Keir Starmer told to ‘rethink strategy’ as Labour goes backwards on 2019 result in Hartlepool

Colleagues accuse Labour leader accused of sending candidates out ‘naked’ and ‘almost policy-less’

Jon Stone
Policy Correspondent
Friday 07 May 2021 08:57

Keir Starmer has been told to rethink his strategy and change course after he led Labour to a crushing by-election defeat in a seat Labour held twice in 2017 and 2019.

The Labour leader faced a barrage of criticism from the left of his party as the result became clear on Friday morning – while his allies pinned the blame on the legacy of former leader Jeremy Corbyn.

And a call for his replacement as leader came from the Blairite former cabinet minister Lord Adonis, who said he lacked the political skills needed to win elections.

John McDonnell, who served as shadow chancellor under the former leader, accused Sir Keir of sending activists out "naked" and "almost policy-less".

Keir now needs to sit down and think through what happened in this campaign," he said.

"What I've been saying to him is you need to demonstrate to people the sort of society you want to create, the policy programme that will achieve that society and you need to get back to that real grassroots campaigning.

"We must never again send our candidates into an election campaign almost naked without a policy programme, without a key view on the sort of society we want to create."

Richard Burgon, an MP on the left of the party, said Labour was "going backwards in areas we need to be winning".

"Labour's leadership needs to urgently change direction," he said. "It should start by championing the popular policies in our recent manifestos - backed by a large majority of voters."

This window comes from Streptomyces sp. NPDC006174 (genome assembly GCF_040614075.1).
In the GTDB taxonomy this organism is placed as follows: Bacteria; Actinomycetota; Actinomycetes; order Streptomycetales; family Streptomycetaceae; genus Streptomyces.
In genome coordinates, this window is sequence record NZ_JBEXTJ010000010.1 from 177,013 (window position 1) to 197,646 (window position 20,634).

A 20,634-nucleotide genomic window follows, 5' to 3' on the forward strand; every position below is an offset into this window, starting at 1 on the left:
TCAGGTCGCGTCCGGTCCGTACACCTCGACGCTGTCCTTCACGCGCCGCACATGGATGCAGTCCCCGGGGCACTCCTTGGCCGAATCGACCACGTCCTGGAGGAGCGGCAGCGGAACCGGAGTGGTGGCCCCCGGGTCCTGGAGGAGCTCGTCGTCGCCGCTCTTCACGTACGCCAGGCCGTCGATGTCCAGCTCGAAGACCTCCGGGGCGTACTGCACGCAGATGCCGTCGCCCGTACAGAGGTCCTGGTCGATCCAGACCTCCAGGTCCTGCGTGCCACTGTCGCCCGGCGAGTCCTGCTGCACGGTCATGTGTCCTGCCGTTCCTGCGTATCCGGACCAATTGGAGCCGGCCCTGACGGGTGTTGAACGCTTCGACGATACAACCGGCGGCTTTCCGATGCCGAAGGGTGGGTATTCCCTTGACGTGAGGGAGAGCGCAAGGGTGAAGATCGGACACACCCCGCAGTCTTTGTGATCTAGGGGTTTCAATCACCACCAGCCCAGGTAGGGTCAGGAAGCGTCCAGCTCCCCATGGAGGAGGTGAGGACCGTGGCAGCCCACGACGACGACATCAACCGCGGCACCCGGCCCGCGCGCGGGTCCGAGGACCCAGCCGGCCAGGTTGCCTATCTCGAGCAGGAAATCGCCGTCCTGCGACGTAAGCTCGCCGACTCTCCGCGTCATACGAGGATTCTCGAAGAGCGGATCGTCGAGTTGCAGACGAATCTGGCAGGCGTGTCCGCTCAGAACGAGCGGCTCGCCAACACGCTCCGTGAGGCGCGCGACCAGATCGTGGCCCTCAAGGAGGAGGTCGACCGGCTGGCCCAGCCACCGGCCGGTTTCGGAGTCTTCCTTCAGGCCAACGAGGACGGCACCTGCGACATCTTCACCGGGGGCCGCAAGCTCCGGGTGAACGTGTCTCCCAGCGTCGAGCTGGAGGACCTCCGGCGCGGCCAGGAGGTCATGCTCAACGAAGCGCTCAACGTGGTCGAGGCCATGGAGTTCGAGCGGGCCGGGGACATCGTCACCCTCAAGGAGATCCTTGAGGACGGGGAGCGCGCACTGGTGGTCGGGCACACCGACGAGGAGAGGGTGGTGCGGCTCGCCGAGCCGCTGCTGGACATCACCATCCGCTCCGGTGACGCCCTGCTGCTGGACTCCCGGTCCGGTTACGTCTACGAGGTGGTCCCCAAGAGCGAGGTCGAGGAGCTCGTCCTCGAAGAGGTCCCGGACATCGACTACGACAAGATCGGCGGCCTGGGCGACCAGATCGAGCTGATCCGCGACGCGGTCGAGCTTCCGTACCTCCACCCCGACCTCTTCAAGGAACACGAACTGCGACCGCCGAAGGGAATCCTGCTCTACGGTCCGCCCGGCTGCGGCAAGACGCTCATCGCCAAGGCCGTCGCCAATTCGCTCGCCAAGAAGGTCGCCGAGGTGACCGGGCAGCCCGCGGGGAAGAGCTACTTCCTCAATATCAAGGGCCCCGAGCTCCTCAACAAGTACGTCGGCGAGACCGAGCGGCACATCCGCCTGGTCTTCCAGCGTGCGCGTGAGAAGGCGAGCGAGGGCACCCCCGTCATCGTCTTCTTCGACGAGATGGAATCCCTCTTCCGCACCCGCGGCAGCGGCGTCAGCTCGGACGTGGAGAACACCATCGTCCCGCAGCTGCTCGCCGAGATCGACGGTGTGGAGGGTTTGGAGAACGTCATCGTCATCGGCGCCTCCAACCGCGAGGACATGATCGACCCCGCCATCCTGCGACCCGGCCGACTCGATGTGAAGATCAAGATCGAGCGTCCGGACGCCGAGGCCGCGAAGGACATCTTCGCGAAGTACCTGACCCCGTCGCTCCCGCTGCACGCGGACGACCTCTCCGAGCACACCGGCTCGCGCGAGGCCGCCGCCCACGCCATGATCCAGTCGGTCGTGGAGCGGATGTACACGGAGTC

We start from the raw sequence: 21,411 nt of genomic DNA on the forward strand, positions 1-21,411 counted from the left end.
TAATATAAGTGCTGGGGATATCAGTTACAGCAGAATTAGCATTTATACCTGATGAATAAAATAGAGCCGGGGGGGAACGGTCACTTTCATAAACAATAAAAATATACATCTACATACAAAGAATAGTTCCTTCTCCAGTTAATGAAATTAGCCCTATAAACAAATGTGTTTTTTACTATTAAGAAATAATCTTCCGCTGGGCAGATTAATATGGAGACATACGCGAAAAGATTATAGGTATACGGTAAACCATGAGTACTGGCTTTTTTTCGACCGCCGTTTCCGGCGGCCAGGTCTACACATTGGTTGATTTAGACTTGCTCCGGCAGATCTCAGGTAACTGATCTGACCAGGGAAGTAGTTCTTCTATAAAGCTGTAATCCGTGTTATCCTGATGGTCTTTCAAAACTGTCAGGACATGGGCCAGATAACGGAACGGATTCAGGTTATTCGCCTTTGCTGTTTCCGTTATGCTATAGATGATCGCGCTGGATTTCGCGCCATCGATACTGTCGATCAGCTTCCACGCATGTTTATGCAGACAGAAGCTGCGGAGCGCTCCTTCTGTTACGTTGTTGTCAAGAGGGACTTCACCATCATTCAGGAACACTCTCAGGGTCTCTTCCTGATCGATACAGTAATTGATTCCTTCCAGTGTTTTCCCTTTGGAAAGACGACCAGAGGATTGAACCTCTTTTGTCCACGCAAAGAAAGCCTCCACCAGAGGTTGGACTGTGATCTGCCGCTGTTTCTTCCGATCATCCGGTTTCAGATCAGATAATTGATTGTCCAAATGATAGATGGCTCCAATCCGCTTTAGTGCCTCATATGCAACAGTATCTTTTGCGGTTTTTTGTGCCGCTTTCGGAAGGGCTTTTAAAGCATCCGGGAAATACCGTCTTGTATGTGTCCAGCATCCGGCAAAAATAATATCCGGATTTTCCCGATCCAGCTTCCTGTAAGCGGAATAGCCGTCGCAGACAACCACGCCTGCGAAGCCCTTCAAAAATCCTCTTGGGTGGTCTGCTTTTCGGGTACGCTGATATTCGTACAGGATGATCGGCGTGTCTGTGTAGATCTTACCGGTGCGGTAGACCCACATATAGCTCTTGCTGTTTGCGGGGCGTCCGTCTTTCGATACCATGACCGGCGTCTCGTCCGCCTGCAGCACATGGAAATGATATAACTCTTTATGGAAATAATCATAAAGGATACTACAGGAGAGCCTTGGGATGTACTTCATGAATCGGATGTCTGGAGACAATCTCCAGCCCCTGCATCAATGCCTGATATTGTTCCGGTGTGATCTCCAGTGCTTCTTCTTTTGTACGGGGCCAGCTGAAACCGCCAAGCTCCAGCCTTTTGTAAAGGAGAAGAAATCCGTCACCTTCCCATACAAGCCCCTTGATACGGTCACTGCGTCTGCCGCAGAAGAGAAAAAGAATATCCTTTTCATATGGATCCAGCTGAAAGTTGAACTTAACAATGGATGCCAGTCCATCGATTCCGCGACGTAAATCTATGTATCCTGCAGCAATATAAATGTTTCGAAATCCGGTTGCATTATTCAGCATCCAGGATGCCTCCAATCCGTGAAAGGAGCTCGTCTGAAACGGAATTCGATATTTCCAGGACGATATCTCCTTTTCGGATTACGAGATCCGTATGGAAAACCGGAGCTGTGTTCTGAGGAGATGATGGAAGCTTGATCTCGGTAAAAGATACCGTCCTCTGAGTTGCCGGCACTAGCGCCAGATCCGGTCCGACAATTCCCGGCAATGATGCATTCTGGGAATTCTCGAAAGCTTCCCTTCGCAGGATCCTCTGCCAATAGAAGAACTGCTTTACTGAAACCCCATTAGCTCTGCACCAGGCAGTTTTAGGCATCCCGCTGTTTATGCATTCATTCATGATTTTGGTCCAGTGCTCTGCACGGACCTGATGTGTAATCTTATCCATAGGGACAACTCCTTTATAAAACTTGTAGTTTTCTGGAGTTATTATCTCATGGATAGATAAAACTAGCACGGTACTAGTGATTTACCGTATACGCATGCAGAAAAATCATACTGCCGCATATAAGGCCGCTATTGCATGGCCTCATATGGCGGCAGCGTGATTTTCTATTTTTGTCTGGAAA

And Mr Corbyn himself - currently suspended from Labour’s parliamentary grouping - said the party must offer “a bolder vision”.

“Tory gains are bad news for jobs, the environment and public services for the many not the few,” tweeted the former leader.

“With millions not voting, these results show a loss of hope. We must offer a bolder vision to transform people’s lives and give them the confidence to strive for a more equal world.”

But Peter Mandelson, a former New Labour minister who was previously MP for Hartlepool before being given as seat in the Lords, said Labour had "fought such a strong campaign" and pinned the blame on Sir Keir's predecessor.

He said he felt a "mild fury" at the result, adding: "Until the Labour Party and until people like all of these people who were with Jeremy Corbyn leading the party to the worst possible defeat we could have imagined in 2019, until they grasp the scale of the challenge and transformation it needs to undertake as a party we will be here again and again on mornings like this."

Mr Mandelson was in charge of Labour's the 2010 general election campaign, when it won 29 per cent of the vote across the country - lower than any other, including 2019.